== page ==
I chatted with Gary after someone in a program asked me what actual threat existed that he could use to coerce his (more senior) colleagues into participating in program assessment.

I mentioned the carrot approach — all the potential benefits — but I figure that this question will continue to come up, and I sought out Gary for a more official answer regarding the Stick.

This is what I came up with after that conversation with Gary, which afterwards got his ok.

Regarding broad participation of faculty in assessment:

One thing the accreditors cited WSU for last year (2009) is the low level of participation in assessment found in many programs … a few people doing most or all of the work of assessment.

Getting more folks to participate:

·       What does your faculty want to know about its program, about student learning?  Program assessment can and should be designed to answer a question you all care about.

·       A significant number of faculty must be involved in assessment, including senior faculty, for these efforts to systematically impact a program.

·       Quality assessment supports ongoing program improvement, contributing to your program’s reputation.

The stick:
Programs whose assessment doesn’t have broad faculty involvement —  i.e., not close to full participation — may  jeopardize WSU’s institutional re-accreditation, which is risky particularly  in the current era of funding cuts at the state level and of increased competition (including online education) in general.

Status meeting 1.21.10

Status meeting 1.21.10 I’m going to try to be more systematic about recording something from our project status meetings, at least an image of the agenda/timeline.  Today we did a review of the process/SharePoint tool implemented from last week’s meeting. Various communication and procedural bumps still to iron out, and a few upgrades to the tool now that we are using it. Generally seems to be working; need to get all the data in so we know where we are and can drive for a 1/29 wrapup of returning reports to all programs that have turned one in (Dec 18 deadline + stragglers)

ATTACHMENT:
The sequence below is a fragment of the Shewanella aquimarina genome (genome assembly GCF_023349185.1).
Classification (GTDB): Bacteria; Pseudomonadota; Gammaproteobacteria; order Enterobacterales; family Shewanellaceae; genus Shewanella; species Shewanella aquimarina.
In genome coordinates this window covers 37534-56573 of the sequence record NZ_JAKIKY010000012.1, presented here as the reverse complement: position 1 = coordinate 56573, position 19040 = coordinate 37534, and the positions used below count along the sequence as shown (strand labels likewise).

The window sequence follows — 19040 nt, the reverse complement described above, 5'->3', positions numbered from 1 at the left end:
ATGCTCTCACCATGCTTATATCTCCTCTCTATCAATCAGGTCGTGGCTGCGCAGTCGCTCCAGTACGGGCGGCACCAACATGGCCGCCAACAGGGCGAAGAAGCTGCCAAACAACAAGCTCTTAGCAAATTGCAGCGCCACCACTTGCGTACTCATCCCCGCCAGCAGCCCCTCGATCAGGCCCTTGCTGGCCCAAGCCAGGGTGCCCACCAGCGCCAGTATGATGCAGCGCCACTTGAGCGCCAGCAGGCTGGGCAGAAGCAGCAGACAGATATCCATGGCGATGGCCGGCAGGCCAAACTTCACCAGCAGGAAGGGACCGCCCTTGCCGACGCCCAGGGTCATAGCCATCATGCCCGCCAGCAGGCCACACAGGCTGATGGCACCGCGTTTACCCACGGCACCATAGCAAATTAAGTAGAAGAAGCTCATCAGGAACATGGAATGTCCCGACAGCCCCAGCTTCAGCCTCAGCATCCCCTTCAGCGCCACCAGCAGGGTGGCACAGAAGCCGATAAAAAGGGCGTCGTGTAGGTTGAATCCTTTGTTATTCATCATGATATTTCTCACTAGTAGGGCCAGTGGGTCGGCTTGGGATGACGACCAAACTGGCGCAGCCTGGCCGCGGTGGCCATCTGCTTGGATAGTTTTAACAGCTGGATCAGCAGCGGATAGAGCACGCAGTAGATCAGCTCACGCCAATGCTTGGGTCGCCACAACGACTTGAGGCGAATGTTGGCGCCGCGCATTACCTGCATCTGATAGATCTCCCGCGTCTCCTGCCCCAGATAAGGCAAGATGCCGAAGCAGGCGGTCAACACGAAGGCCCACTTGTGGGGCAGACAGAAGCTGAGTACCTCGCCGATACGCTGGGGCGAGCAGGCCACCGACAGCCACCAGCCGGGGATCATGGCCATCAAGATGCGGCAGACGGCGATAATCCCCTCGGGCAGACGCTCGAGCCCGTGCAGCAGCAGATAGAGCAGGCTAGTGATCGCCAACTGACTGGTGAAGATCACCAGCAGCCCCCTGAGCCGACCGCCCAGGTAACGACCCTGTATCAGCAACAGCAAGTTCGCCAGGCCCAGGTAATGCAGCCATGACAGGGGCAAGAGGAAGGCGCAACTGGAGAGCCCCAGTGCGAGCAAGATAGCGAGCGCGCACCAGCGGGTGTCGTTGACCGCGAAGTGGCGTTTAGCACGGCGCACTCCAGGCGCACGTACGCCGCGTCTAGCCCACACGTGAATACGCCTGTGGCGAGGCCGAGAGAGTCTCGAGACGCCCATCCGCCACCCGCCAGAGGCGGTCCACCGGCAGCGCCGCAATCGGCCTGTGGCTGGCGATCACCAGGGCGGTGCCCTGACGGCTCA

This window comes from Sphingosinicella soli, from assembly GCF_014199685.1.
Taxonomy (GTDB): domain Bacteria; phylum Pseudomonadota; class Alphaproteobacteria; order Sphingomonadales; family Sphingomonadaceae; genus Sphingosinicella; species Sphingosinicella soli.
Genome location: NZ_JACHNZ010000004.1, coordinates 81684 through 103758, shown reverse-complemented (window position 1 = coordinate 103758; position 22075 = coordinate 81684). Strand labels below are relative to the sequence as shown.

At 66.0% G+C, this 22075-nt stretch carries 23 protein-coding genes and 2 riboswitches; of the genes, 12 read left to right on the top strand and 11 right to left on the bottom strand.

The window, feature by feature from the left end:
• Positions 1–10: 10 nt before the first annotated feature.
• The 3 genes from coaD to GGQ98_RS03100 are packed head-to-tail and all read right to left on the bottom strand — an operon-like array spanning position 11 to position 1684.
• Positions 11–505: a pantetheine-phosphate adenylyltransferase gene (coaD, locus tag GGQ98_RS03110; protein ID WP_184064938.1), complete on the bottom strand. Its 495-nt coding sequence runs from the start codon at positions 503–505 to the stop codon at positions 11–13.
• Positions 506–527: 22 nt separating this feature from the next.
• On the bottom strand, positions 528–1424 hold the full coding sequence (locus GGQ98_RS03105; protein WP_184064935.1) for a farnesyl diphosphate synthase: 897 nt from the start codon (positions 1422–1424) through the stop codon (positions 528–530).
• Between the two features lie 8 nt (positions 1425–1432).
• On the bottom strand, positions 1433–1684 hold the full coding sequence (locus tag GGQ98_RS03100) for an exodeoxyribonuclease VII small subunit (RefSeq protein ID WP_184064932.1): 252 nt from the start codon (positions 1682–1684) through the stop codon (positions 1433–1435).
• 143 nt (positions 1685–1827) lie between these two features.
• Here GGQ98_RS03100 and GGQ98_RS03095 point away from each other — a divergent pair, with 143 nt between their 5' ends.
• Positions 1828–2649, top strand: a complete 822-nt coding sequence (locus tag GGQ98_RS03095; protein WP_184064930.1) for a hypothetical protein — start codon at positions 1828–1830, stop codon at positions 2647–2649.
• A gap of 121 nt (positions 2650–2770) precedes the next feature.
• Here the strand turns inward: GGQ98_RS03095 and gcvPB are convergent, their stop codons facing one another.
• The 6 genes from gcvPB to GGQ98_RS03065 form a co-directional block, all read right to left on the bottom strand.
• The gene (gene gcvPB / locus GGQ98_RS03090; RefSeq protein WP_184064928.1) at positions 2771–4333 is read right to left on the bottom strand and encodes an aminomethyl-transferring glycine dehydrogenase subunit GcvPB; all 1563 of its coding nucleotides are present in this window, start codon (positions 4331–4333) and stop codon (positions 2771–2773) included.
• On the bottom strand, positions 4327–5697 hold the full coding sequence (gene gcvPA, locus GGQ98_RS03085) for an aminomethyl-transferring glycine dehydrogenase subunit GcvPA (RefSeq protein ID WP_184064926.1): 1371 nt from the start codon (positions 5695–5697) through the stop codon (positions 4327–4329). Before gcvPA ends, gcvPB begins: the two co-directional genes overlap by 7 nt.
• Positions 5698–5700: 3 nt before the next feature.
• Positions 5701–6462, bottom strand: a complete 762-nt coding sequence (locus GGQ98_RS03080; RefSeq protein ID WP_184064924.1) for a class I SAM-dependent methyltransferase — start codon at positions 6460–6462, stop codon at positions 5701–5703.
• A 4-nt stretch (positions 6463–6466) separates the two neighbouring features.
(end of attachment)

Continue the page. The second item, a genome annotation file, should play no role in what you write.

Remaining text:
Assessment, Accountability, and Improvement: Revisiting the Tension

Assessment, Accountability, and Improvement: Revisiting the Tension
A key piece from Peter Ewell and NCHEMS, and a good resource for those who wonder why we do what we do the way we do.  This assessment of assessment is both a rationale and a blueprint:

Ewell says:

“Institutional accrediting organizations remain membership associations, however, so they cannot stray too far toward establishing common standards and applying them through aggressive review.”

“They also remain extremely limited in their ability to influence the majority of institutions not at risk of losing accreditation.”

“The future effectiveness of institutional accreditation in both promoting good practice and in reinforcing the academy’s assumption of consistent and transparent standards of student academic achievement lies entirely in the hands of the academy and its leadership.”

peterewell 2009

Implementing a workflow for Dec 18 Program Review

Below are Joshua’s notes for folks interacting with his new SharePoint mechanisms for implementing a workflow for our Dec 18 review process.

The attached image is from Thurs 14 (last week) where we diagrammed out the steps. Joshua implemented a trial mechanism to capture the remaining Dec 18 work as a test run for the May 17 work we are anticipating. Ashley has started populating that structure in Assessment.wsu.edu

In the figure, there is an agenda associated with the meeting and to the right of it, in blue and red, in Nils’ hand, a set of steps flowing down and to the right and an associated numbered list of steps in red.